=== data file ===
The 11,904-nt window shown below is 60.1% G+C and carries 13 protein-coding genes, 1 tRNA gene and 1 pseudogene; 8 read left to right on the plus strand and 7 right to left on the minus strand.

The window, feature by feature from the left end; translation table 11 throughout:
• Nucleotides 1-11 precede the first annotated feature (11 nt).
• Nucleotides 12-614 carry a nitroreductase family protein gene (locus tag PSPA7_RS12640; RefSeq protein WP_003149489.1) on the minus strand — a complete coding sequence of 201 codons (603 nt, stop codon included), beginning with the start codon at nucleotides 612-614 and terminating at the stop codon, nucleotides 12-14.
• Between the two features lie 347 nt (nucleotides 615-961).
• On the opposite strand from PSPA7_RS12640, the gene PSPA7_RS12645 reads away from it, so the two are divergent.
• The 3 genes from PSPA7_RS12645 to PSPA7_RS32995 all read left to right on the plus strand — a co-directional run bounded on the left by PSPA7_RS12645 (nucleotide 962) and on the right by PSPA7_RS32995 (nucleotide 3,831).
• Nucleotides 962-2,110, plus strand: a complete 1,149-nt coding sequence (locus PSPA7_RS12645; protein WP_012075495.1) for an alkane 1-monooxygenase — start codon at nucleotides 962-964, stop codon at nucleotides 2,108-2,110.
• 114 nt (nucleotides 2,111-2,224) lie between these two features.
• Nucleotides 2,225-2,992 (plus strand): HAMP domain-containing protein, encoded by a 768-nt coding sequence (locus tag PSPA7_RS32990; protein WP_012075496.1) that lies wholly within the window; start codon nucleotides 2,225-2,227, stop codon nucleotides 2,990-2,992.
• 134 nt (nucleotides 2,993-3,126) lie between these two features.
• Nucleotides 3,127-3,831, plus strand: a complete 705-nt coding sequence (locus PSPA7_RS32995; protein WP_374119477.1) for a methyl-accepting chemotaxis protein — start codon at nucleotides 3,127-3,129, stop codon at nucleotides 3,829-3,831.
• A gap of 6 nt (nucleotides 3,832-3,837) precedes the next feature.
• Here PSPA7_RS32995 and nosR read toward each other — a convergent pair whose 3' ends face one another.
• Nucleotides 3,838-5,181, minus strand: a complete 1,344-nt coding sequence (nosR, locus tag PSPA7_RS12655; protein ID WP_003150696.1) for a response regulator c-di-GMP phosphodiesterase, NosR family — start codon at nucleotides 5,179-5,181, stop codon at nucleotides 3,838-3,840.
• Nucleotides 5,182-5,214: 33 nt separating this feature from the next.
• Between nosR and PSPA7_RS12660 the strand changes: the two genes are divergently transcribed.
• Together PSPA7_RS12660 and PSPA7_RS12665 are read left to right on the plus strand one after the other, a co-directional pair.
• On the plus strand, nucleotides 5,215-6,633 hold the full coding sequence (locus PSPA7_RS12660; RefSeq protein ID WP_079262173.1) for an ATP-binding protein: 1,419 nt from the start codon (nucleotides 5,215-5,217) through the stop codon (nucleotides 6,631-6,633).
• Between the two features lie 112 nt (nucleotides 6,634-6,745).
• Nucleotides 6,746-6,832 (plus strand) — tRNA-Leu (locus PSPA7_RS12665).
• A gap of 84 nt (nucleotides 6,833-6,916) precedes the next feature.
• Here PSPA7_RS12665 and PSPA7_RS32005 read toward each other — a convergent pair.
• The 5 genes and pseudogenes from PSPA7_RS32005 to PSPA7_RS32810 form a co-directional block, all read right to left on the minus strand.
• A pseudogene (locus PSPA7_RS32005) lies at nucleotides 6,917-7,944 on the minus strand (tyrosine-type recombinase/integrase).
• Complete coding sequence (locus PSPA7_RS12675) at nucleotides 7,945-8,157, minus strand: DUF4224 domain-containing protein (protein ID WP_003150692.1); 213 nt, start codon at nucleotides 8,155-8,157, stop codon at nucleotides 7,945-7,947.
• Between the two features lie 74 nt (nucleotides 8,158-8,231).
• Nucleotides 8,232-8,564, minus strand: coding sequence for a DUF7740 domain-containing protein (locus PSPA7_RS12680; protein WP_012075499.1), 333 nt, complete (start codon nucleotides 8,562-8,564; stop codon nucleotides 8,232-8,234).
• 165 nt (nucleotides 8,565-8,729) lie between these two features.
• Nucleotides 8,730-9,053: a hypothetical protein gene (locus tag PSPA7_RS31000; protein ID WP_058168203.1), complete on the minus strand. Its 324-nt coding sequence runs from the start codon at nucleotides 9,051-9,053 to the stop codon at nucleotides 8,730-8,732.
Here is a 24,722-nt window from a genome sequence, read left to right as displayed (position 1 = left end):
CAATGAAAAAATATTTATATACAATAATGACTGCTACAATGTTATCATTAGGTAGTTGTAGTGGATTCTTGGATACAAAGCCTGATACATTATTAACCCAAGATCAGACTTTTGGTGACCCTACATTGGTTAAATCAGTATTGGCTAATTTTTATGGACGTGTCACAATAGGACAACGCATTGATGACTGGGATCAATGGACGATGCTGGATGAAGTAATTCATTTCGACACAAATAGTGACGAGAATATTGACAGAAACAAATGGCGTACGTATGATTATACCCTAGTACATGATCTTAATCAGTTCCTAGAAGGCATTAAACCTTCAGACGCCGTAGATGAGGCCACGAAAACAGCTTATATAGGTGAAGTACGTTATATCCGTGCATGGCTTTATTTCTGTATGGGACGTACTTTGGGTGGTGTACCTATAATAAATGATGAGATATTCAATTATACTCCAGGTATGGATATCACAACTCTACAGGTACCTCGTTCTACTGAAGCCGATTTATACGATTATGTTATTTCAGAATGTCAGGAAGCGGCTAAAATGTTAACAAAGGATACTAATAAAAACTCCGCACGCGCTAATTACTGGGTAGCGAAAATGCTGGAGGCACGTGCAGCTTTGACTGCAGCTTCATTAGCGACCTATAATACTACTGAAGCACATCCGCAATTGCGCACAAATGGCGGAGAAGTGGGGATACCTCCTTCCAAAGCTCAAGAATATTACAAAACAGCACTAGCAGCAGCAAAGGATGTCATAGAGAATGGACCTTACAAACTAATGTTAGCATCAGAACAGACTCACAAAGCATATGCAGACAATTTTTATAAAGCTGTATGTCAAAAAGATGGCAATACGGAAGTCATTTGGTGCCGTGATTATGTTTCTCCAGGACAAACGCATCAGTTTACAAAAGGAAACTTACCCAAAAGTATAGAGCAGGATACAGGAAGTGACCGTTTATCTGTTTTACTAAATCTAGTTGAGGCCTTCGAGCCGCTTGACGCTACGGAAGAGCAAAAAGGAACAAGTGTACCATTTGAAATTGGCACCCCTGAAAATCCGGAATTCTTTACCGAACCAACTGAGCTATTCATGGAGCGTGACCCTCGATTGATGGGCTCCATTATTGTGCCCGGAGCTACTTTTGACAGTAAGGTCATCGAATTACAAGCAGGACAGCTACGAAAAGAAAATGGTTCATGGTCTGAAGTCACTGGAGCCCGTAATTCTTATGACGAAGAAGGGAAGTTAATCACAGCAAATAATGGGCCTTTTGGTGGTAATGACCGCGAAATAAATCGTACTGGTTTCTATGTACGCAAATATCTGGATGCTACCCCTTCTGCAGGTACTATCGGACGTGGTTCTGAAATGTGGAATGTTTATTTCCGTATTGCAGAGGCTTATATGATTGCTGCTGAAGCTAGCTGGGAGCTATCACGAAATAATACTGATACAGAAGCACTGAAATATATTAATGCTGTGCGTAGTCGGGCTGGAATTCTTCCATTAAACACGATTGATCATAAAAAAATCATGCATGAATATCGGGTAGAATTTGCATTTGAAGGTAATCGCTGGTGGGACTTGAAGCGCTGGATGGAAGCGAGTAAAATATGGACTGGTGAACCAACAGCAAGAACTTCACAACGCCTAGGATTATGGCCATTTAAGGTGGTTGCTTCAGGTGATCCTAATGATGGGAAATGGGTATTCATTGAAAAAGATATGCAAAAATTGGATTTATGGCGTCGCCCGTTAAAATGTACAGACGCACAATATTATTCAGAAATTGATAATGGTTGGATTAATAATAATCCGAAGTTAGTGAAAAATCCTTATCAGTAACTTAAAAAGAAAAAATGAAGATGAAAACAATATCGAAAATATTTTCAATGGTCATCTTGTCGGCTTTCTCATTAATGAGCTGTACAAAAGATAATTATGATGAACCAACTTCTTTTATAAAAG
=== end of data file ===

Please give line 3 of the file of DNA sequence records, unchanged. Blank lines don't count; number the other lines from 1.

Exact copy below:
• Nucleotides 1-11 precede the first annotated feature (11 nt).